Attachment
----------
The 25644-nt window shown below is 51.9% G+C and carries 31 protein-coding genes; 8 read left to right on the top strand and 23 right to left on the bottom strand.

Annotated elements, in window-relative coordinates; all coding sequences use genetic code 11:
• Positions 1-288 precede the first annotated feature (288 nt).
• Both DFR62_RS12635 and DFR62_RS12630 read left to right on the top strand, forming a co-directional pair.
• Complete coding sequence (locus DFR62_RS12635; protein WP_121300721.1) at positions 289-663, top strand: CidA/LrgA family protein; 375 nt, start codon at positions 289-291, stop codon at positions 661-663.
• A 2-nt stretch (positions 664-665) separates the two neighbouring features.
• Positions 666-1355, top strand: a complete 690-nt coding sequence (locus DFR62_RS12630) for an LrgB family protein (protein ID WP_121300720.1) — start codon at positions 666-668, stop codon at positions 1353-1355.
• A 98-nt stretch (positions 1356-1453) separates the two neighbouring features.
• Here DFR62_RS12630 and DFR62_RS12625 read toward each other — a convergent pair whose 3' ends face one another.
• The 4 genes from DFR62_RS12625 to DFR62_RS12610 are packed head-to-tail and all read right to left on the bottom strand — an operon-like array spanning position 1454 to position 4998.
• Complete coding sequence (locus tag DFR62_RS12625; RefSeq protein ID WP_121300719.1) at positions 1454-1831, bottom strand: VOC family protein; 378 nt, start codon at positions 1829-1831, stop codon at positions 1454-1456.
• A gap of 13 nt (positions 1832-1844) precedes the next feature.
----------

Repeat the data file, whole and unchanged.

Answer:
The 25644-nt window shown below is 51.9% G+C and carries 31 protein-coding genes; 8 read left to right on the top strand and 23 right to left on the bottom strand.

Annotated elements, in window-relative coordinates; all coding sequences use genetic code 11:
• Positions 1-288 precede the first annotated feature (288 nt).
• Both DFR62_RS12635 and DFR62_RS12630 read left to right on the top strand, forming a co-directional pair.
• Complete coding sequence (locus DFR62_RS12635; protein WP_121300721.1) at positions 289-663, top strand: CidA/LrgA family protein; 375 nt, start codon at positions 289-291, stop codon at positions 661-663.
• A 2-nt stretch (positions 664-665) separates the two neighbouring features.
• Positions 666-1355, top strand: a complete 690-nt coding sequence (locus DFR62_RS12630) for an LrgB family protein (protein ID WP_121300720.1) — start codon at positions 666-668, stop codon at positions 1353-1355.
• A 98-nt stretch (positions 1356-1453) separates the two neighbouring features.
• Here DFR62_RS12630 and DFR62_RS12625 read toward each other — a convergent pair whose 3' ends face one another.
• The 4 genes from DFR62_RS12625 to DFR62_RS12610 are packed head-to-tail and all read right to left on the bottom strand — an operon-like array spanning position 1454 to position 4998.
• Complete coding sequence (locus tag DFR62_RS12625; RefSeq protein ID WP_121300719.1) at positions 1454-1831, bottom strand: VOC family protein; 378 nt, start codon at positions 1829-1831, stop codon at positions 1454-1456.
• A gap of 13 nt (positions 1832-1844) precedes the next feature.